Takács: I’d like to do another 3D creature movie. I have a few things in the works, but I can’t really talk about them just yet. I’ve always loved 3D, but I never made a 3D movie before. I’d definitely like to do another one.

Dread: Since this was your first 3D movie, did you run into any challenges that you weren’t expecting?

Takács: Everything went as smoothly as it could have expected. I actually thought it was going to be a lot worse, cameras breaking down and taking hours and hours to fix, things like that. But that never really happened; we had a great crew that took care of any of the problems that came up.

I wanted to make a medium budget 3D movie, and I felt the technology was at the right point to do it. The cameras were the right size that we could almost take a 2D type approach; the technology caught up for us to be able to do it. There were a couple of tight moments, but for the most part everything went very well.

Dread: One last thing really quick. I know you said you couldn’t really get into any specifics about what’s coming up next, but when the time comes for your next project, do you think you’ll want to do a classic monster type movie, or is it going to be something a little different?

Takács: I’d like to do something a bit newer. I have to say that Cloverfield is one of my favorite movies. I’d like to do something along those lines.

Synopsis
Following a crash of an old Soviet space station in New York City’s subway tunnel, a new species of poisonous spiders is discovered. Inadvertently the spiders mutate to gigantic proportions and wreak havoc on the entire city.

Exclusive: Tibor Takacs Talks Spiders 3D

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Honest Trailers Takes on Stephen King’s IT

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Who out there loves Screen Junkies Honest Trailers?

Well, then today is your lucky day as the YouTube channel has just released their Honest Trailer for director Andres Muschietti’s take on Stephen King’s IT.

I don’t tend to watch these Honest Trailers videos but I have to admit this one was pretty fun. I’m not for mercilessly poking fun at movies that don’t deserve it, but when someone can point out issues I never realized (that are kinda valid) then I’m all in.

You can check out the Honest Trailer for Stephen King’s IT below and then let us know what you think!

Stephen King’s IT is now available on Blu-ray.

BUY IT NOW!

Synopsis:

Seven young outcasts in Derry, Maine, are about to face their worst nightmare — an ancient, shape-shifting evil that emerges from the sewer every 27 years to prey on the town’s children. Banding together over the course of one horrifying summer, the friends must overcome their own personal fears to battle the murderous, bloodthirsty clown known as Pennywise.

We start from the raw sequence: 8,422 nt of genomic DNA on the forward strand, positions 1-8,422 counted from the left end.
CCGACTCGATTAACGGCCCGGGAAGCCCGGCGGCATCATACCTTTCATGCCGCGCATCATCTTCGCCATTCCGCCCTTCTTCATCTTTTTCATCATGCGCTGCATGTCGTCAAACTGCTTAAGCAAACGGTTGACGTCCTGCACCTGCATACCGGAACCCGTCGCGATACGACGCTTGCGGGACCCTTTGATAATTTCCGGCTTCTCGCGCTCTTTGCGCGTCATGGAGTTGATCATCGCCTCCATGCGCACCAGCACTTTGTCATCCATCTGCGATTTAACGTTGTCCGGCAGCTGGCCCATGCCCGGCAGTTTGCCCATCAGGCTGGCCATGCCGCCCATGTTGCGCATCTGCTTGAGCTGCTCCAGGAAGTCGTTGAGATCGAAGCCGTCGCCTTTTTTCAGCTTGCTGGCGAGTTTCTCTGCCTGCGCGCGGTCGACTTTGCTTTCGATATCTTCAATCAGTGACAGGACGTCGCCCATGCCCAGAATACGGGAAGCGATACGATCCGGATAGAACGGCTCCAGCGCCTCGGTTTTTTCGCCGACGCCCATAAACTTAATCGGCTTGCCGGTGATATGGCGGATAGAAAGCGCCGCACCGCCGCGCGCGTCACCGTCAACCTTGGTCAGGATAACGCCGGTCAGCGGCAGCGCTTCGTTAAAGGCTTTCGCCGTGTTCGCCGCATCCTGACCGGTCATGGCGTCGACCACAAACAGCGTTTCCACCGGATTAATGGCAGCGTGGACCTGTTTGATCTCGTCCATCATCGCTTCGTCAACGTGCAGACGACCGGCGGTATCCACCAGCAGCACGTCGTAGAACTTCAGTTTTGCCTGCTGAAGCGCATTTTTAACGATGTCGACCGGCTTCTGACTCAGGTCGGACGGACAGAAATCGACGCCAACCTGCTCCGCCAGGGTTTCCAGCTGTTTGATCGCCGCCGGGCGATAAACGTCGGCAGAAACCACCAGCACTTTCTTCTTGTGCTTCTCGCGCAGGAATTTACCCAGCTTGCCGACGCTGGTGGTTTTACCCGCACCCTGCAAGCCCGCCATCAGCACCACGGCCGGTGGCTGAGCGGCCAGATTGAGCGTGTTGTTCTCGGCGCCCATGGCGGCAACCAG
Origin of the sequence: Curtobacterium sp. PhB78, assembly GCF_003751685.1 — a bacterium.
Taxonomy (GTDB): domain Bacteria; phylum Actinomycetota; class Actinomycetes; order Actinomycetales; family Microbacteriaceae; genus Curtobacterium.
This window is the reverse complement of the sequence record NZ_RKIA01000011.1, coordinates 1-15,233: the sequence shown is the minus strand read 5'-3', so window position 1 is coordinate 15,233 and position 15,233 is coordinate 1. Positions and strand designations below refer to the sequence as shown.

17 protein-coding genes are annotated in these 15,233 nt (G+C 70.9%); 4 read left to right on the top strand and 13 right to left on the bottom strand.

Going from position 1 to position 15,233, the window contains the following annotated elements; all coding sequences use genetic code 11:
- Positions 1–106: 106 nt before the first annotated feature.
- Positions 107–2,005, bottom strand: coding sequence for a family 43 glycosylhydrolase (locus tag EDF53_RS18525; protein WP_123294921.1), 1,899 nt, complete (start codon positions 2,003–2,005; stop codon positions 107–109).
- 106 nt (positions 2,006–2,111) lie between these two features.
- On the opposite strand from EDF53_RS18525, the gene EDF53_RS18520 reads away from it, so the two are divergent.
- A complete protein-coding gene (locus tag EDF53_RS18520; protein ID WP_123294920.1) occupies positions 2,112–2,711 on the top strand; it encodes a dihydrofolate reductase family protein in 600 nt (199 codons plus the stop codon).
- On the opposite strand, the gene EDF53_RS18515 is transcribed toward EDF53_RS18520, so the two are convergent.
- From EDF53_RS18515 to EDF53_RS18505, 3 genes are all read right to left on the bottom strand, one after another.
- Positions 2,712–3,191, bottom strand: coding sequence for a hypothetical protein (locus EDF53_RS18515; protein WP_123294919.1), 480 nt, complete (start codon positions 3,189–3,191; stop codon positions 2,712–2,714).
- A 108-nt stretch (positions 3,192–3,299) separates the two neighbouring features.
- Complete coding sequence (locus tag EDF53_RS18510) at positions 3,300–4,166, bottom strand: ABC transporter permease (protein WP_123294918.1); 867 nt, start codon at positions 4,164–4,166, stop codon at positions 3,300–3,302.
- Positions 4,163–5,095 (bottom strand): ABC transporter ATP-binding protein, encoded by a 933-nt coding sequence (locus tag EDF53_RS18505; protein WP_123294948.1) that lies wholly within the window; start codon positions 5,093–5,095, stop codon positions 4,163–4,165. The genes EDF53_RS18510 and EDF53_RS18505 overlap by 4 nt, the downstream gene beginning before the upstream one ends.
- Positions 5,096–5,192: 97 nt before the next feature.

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Before We Vanish Review – A Quirky and Original Take on Alien Invasions

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Starring Masami Nagasawa, Ryûhei Matsuda, Hiroki Hasegawa

Written by Kiyoshi Kurosawa

Directed by Kiyoshi Kurosawa


During the J-horror rampage of the late 90’s and early 2000’s, Kiyoshi Kurosawa’s Kairo (aka Pulse). A dark, depressing, and morose tale of ghosts that use the internet to spread across the world, the film’s almost suffocatingly gloomy atmosphere pervaded across every frame of the film. Because of my love of this film, I was eager to see the director’s upcoming movie Sanpo Suru Shinryakusha (aka Before We Vanish), which follows three aliens who recently arrived on Earth and are preparing to bring about an alien invasion that will wipe humanity from the face of the planet. Imagine my surprise when the film turned out to be barely a horror title but was instead a quirky and surreal dramedy that tugged at my heartstrings.

Admittedly, I was thrown completely for a loop as the film begins with a scene that feels perfectly at home in a horror film. Akira (Tsunematsu), a teenage girl, goes home and we enter moments later to blood splashed on the walls and floor and bodies strewn about. However, the disturbing visuals are spun around as the young girl walks down a highway, her clothes and face streaked with blood, Yusuke Hayashi’s music taking on a lighthearted, almost jaunty attitude. From there, we learn of the other two aliens (yes, she’s an alien and it’s not a secret or a twist, so no spoilers there): Amano (Takasugi), who is a young man that convinces a sleazy reporter, Sakurai (Hasegawa), of his true form and tasks Sakurai with being his guide, and Shinji (Matsuda), the estranged husband of Narumi (Nagasawa).